Product Review: Thrustmaster TS-PC Racer

I recently upgraded my steering wheel from a Logitech Driving Force GT to a Thrustmaster TS-PC Racer. The DFGT was sold as a wheel + pedals package for about $150 while the TS-PC Racer wheel is $500 by itself. So the question I’m sure you’re asking is if the difference is worth $350. Yes, but no. Read on for what the means.

There are basically 4 kinds of force-feedback (FFB) steering wheels on the market today.

  1. Low-end crap that costs less than $150. Stay away.
  2. Logitech. The current versions are the G29 and G920, which replaced the G27, G25, and DFGT. These use helical gears and costs about $300 including pedals. These are robust wheels and finding a used one cheap is a great place to start.
  3. Thrustmaster & Fanatec make belt-driven wheels. They are quieter and more powerful. They also feature removable wheels, so you can switch from GT to Formula style. Prices are $300-600.
  4. Direct-drive wheels. These are not mass-market items and have a price tag to match ($1500-3000).

Logitech has been making very good wheels since the G25. Anything older than the G25 isn’t worth using. Whether you’re talking about the G25, DFGT, G27, G29, or 920, they are all very similar. The FFB is good and the wheels last a long time. I was very happy with the G25 and DFGT I had, but I wanted to try a better wheel, which means a belt-driven Thrustmaster or Fanatec. While I love sim racing, and find it a valuable learning tool, I can’t justify $1500+ for a direct drive wheel. Heck, I’m having a hard time justifying a $500 wheel. So what does $500 get you?

One way to compare wheels is by the torque of their motors. Logitech wheels are around 2.5 nM. The Fanatec CSW has about twice that: 4.8 nM. The TS-PC Racer is about 6 nM. Direct drive can be 10-15 nM. More torque means a greater dynamic range for FFB effects, which translates to a more realistic feel. It also means you can run a larger, heavier, and more authentic wheel.

The TS-PC Racer is a Formula style wheel but my real cars have circular wheels. Does that matter? If you leave your hands at 9-n-3 where they’re supposed to be, it doesn’t matter what shape the wheel is. That is unless you’re drifting or rallying where you sometimes need to rotate the wheel more than 270°. I do a little DiRT driving, so I may want to pick up a circular wheel at some point. Changing wheels on Thrustmaster products takes about 1 minute, so it’s no big deal. But it does add another $150 to the cost…

One of the immediate differences between the TS-PC Racer and the DFGT it replaced was the sound. The DFGT was much louder. And the G25 before that was louder still. Does the external sound make a difference when you’re wearing headphones? No. But reduced noise may make other people in the house less irritated.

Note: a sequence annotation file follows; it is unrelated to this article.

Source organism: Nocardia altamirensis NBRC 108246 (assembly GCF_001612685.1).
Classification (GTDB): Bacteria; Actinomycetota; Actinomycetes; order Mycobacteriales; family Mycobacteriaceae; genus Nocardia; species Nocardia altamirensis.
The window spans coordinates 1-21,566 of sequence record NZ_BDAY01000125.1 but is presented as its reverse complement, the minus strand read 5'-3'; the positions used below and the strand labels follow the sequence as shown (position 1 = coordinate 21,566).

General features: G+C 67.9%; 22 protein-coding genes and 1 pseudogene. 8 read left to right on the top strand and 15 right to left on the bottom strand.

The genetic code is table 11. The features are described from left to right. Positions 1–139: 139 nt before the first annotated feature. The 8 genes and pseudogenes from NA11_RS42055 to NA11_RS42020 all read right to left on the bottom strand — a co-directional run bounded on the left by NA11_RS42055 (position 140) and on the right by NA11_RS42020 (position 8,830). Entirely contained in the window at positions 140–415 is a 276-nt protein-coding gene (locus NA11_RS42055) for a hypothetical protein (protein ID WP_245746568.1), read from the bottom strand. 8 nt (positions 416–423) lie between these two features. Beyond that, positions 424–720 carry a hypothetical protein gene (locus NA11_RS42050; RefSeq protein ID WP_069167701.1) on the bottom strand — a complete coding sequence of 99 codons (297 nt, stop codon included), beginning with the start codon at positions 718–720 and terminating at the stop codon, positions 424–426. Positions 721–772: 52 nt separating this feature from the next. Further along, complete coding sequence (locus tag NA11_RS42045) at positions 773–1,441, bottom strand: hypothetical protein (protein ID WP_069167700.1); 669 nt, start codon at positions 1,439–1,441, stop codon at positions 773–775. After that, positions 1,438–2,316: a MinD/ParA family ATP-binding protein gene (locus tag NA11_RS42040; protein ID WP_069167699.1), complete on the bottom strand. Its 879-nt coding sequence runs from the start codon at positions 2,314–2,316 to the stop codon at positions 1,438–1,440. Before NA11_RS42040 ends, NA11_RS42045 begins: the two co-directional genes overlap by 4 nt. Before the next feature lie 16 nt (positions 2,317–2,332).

While driving, I noticed some important differences. The TS-PC Racer transmits more subtleties in the track surface. Every bump is more bumpy. The wheel is noticeably faster too, which makes oversteer recovery more natural. But are those things worth $350 or whatever? That depends on how much spare cash you have lying around. I learned a heck of a lot about driving using Logitech wheels and have no problem recommending them to anyone as a first wheel. They also come with pedals, so the price is a real bargain. The TS-PC Racer is a better wheel though, and now that I’ve used one, it would be hard to go back. I bettered several of my best segment times within the first hour of switching wheels. While lap times are not the reason I am sim racing (I do it for training rather than competition), if that’s something you care about, higher end wheels may drop your lap times.

Since YSAR usually has a video, I’ll drop a short highlight from last weekend at WGI. At the start of the clip below, I’m sliding through the inner loop on brakes. This is one of those cases where simulation training really helped out. If I brake too late, as happened here, I can keep the steering alive by modulating brake pressure while threshold braking. I’ve done it so many times in simulation, that it’s second nature on the track. Not long ago, I would have locked up the brakes, flat-spotted the tires, and understeered someplace I didn’t want to be.

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